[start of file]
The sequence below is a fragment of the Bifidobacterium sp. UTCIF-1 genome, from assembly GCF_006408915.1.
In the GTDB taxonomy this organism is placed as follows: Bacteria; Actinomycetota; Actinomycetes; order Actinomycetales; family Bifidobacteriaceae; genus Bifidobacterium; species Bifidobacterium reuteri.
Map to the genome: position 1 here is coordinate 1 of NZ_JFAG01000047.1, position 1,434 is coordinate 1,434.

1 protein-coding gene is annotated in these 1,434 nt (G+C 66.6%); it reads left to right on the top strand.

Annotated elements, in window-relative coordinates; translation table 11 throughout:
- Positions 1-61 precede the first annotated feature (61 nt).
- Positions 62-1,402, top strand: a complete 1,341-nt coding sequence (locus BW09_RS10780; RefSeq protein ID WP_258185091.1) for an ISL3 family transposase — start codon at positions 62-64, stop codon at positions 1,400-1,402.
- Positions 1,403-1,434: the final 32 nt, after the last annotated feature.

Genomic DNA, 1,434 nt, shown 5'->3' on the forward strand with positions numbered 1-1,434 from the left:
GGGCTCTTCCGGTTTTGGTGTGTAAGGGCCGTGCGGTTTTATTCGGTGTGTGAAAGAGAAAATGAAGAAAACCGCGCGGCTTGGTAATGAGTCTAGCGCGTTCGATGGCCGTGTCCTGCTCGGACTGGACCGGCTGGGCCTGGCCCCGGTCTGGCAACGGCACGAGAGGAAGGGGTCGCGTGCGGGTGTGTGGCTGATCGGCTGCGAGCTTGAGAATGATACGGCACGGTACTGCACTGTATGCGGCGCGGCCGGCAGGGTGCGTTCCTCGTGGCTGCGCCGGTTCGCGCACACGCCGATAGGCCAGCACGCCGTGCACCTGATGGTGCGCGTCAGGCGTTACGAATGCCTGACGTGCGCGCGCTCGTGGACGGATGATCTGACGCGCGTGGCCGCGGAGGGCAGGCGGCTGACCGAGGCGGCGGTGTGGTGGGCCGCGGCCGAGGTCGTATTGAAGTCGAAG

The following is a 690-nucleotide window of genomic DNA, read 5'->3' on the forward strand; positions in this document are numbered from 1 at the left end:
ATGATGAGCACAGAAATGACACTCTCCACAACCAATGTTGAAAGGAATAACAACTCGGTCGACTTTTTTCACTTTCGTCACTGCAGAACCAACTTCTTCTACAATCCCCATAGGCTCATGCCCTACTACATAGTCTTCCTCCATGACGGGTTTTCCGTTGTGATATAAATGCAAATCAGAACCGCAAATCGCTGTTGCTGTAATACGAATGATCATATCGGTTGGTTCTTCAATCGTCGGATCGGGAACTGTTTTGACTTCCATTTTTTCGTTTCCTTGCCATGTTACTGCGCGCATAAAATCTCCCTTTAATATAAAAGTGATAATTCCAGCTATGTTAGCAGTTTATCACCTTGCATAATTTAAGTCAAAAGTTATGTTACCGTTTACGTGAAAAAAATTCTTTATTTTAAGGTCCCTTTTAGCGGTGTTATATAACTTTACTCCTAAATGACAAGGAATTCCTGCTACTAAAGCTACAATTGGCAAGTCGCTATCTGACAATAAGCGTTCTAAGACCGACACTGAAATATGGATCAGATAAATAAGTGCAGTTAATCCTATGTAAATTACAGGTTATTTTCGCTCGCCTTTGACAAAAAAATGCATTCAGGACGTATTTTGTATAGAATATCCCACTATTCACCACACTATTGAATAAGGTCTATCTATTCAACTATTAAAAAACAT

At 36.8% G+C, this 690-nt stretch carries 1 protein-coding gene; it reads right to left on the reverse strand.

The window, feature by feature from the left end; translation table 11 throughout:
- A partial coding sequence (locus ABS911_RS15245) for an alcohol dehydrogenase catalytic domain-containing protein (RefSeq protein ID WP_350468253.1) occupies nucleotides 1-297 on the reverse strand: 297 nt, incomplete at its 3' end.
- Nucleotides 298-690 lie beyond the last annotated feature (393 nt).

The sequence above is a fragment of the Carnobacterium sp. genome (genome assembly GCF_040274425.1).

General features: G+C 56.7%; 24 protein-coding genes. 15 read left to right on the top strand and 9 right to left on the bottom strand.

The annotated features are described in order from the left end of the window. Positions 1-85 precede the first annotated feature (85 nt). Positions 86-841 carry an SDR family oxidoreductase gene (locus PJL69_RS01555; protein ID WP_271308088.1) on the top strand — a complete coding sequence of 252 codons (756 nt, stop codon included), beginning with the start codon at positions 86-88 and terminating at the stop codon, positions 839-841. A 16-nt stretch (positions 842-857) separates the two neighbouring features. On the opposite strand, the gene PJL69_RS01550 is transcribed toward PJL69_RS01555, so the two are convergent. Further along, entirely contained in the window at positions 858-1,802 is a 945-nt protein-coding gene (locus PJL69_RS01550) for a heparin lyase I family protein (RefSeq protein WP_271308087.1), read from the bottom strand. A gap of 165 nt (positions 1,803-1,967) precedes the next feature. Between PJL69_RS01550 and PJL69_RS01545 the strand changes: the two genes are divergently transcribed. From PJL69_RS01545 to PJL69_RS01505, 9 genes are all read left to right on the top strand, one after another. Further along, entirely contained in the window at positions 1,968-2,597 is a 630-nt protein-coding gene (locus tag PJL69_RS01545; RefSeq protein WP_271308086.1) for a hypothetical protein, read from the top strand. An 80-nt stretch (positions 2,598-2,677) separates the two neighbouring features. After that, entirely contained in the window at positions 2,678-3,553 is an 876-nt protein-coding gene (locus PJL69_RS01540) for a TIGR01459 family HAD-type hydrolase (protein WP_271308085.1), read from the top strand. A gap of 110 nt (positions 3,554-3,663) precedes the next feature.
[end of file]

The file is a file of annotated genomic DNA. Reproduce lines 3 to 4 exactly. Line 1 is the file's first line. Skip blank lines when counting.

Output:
Map to the genome: position 1 here is coordinate 1 of NZ_JFAG01000047.1, position 1,434 is coordinate 1,434.

1 protein-coding gene is annotated in these 1,434 nt (G+C 66.6%); it reads left to right on the top strand.